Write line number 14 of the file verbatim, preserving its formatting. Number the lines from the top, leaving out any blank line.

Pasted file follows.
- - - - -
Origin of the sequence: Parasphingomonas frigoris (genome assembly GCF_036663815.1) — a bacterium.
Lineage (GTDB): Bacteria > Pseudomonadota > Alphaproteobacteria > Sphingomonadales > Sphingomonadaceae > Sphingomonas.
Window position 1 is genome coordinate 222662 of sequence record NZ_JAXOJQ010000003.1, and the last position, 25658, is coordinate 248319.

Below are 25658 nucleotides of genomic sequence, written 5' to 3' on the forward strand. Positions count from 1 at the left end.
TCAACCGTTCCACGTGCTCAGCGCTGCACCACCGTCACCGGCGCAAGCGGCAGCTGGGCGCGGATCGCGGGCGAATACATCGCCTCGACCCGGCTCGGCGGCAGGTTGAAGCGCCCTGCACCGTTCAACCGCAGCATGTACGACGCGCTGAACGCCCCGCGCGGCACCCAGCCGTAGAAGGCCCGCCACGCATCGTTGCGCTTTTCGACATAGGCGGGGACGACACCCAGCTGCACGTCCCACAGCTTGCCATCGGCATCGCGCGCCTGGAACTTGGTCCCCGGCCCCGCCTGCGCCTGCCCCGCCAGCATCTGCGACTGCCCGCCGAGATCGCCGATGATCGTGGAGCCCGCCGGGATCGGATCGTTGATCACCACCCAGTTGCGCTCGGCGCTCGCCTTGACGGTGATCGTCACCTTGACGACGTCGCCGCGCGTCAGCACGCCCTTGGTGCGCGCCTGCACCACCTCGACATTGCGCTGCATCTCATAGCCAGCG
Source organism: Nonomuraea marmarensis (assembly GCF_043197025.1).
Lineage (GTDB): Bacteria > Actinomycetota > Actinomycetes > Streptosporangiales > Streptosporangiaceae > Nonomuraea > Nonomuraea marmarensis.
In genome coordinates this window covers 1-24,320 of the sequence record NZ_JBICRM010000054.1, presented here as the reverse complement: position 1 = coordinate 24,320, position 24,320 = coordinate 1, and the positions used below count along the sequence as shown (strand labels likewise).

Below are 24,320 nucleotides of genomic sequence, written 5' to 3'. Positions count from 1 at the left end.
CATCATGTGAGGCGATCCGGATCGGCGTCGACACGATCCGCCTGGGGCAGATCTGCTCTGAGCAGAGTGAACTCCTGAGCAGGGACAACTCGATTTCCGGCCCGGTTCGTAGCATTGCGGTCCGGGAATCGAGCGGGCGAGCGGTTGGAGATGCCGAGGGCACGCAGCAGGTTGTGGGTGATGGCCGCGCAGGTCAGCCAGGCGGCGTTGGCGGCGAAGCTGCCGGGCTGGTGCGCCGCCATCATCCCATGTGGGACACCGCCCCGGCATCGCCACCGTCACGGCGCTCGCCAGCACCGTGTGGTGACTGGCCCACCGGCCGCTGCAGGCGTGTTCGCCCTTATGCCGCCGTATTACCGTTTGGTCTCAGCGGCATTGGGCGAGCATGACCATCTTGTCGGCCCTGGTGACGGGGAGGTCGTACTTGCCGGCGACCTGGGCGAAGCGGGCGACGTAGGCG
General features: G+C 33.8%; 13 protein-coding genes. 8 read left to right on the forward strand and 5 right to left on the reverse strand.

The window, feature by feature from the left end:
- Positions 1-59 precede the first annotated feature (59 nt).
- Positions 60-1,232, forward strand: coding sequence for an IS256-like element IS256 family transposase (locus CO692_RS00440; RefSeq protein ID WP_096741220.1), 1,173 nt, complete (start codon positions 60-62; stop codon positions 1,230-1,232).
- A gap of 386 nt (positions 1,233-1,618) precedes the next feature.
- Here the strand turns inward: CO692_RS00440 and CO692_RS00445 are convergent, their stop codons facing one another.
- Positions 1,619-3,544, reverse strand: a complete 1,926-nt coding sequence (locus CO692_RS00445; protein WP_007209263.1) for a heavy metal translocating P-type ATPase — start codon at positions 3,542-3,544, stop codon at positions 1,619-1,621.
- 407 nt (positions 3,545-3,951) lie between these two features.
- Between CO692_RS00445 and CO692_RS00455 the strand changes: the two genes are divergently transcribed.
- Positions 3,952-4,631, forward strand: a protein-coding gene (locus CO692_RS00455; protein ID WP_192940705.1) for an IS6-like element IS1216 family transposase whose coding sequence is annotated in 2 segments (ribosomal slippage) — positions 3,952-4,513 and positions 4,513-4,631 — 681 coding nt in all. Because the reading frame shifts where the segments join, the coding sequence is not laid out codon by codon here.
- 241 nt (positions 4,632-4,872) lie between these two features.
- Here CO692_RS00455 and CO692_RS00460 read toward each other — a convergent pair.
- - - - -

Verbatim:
- Positions 60-1,232, forward strand: coding sequence for an IS256-like element IS256 family transposase (locus CO692_RS00440; RefSeq protein ID WP_096741220.1), 1,173 nt, complete (start codon positions 60-62; stop codon positions 1,230-1,232).